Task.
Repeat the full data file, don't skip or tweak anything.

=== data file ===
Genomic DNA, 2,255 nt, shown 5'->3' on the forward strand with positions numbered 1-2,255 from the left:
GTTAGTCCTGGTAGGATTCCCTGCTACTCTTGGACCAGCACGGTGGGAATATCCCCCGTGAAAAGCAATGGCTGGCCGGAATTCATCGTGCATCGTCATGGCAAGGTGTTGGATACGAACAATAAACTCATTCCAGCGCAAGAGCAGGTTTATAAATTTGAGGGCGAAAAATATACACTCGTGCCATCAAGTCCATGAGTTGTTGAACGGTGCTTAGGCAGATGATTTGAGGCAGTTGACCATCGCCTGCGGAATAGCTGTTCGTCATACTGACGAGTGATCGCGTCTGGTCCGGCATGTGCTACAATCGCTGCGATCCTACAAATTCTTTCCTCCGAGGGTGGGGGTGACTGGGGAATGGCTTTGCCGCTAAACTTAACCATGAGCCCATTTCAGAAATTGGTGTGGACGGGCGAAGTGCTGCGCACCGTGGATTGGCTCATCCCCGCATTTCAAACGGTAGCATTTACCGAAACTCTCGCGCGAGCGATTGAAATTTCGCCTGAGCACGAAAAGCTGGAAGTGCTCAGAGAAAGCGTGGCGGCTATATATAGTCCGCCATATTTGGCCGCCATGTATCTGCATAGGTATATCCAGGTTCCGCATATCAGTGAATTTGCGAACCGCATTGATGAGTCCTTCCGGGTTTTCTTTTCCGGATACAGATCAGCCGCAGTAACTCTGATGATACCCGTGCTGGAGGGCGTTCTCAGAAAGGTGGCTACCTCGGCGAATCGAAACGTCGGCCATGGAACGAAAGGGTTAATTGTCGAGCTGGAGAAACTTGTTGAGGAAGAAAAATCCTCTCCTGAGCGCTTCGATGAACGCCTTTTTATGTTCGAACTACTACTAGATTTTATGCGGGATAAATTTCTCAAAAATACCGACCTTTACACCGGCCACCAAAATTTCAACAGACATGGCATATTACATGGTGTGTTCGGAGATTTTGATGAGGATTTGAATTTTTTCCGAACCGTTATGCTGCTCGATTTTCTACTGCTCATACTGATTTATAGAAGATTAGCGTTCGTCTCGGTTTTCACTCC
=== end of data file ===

Genomic DNA, 2,255 nt, shown 5'->3' on the forward strand with positions numbered 1-2,255 from the left:
GTTAGTCCTGGTAGGATTCCCTGCTACTCTTGGACCAGCACGGTGGGAATATCCCCCGTGAAAAGCAATGGCTGGCCGGAATTCATCGTGCATCGTCATGGCAAGGTGTTGGATACGAACAATAAACTCATTCCAGCGCAAGAGCAGGTTTATAAATTTGAGGGCGAAAAATATACACTCGTGCCATCAAGTCCATGAGTTGTTGAACGGTGCTTAGGCAGATGATTTGAGGCAGTTGACCATCGCCTGCGGAATAGCTGTTCGTCATACTGACGAGTGATCGCGTCTGGTCCGGCATGTGCTACAATCGCTGCGATCCTACAAATTCTTTCCTCCGAGGGTGGGGGTGACTGGGGAATGGCTTTGCCGCTAAACTTAACCATGAGCCCATTTCAGAAATTGGTGTGGACGGGCGAAGTGCTGCGCACCGTGGATTGGCTCATCCCCGCATTTCAAACGGTAGCATTTACCGAAACTCTCGCGCGAGCGATTGAAATTTCGCCTGAGCACGAAAAGCTGGAAGTGCTCAGAGAAAGCGTGGCGGCTATATATAGTCCGCCATATTTGGCCGCCATGTATCTGCATAGGTATATCCAGGTTCCGCATATCAGTGAATTTGCGAACCGCATTGATGAGTCCTTCCGGGTTTTCTTTTCCGGATACAGATCAGCCGCAGTAACTCTGATGATACCCGTGCTGGAGGGCGTTCTCAGAAAGGTGGCTACCTCGGCGAATCGAAACGTCGGCCATGGAACGAAAGGGTTAATTGTCGAGCTGGAGAAACTTGTTGAGGAAGAAAAATCCTCTCCTGAGCGCTTCGATGAACGCCTTTTTATGTTCGAACTACTACTAGATTTTATGCGGGATAAATTTCTCAAAAATACCGACCTTTACACCGGCCACCAAAATTTCAACAGACATGGCATATTACATGGTGTGTTCGGAGATTTTGATGAGGATTTGAATTTTTTCCGAACCGTTATGCTGCTCGATTTTCTACTGCTCATACTGATTTATAGAAGATTAGCGTTCGTCTCGGTTTTCACTCC